Garry Hynes
(© Keith Pattison)
Garry Hynes
(© Keith Pattison)
After a successful run at the McCarter Theatre Center in Princeton, Brian Friel's Translations comes to the Manhattan Theatre Club's Biltmore Theatre this week. The 1980 drama is set in Donegal in 1831, where the citizens speak Irish and the invading British insist that everyone speak English.

Helming the production is Garry Hynes, the first woman to win a Tony Award for directing (The Beauty Queen of Leenane in 1998) and artistic director of the Druid Theatre Company in Galway, which presented the highly acclaimed DruidSynge last summer at the Lincoln Center Festival. She recently spoke to TheaterMania about the play, her life, and her work.

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THEATERMANIA: Is this the first time you've done Translations?

GARRY HYNES: Yes, though I was at the first night in Derry. I also saw the first Manhattan Theatre Club production in 1981 and a few other productions.

TM: Is Derry the same as Londonderry, and just an abbreviated way of saying it the way we say "Jersey" for New Jersey?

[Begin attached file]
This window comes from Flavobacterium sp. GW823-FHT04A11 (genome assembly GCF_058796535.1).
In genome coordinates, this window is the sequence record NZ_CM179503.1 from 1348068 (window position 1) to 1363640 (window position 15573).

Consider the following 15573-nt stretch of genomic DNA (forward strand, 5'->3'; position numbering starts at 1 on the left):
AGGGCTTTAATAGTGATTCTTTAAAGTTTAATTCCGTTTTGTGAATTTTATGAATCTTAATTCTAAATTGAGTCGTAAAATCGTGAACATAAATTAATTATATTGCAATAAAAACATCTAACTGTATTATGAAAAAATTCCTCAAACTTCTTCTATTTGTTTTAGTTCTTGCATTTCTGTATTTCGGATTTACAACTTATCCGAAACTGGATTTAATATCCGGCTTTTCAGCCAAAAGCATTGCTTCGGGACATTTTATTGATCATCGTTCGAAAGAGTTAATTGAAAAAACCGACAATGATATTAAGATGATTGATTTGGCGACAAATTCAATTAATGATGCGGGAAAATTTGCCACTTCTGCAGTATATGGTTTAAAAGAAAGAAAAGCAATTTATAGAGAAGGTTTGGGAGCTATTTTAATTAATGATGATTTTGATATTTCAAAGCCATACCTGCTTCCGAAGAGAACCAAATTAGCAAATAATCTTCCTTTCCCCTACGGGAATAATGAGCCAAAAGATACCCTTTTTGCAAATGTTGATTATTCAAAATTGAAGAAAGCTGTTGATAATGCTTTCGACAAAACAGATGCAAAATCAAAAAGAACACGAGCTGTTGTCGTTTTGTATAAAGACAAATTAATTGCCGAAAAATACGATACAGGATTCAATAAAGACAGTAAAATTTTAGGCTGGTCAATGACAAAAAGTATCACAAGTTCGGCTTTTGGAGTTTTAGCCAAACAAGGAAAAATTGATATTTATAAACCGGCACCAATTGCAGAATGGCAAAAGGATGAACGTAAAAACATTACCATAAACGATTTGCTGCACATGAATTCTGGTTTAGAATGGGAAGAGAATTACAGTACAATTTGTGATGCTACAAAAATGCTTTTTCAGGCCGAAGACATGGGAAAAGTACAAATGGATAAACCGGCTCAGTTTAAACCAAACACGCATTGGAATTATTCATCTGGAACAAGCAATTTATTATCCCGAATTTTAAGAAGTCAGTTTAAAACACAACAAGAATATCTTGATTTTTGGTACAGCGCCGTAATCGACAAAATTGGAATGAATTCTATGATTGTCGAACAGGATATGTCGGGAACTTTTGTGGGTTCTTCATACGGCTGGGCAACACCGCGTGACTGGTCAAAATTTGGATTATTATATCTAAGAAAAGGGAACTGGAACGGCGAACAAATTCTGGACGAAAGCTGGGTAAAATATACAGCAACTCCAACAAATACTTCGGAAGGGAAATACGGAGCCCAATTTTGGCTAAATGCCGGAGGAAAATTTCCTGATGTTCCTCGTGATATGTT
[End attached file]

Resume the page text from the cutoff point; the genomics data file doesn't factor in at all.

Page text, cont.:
GH: No, the Irish name is Derry, and the British name is Londonderry.

TM: Ah! What an irony, for that brings us to the subject of the play, doesn't it?

GH: Indeed, it's about what are the implications of a shift from any language that's spoken by a group of people into another language that is forced upon them.

TM: There's been much debate on whether Translations is a political play. What's your take?

GH: Well, I believe that every act of theater is by definition political. But it's not political in that it's certainly not propagandist, and doesn't have any answers to the question it poses. So, in a way, I don't think it's political, and Brian said he didn't want it to be, either. What Brian is doing is asking questions about the shift from Irish to English.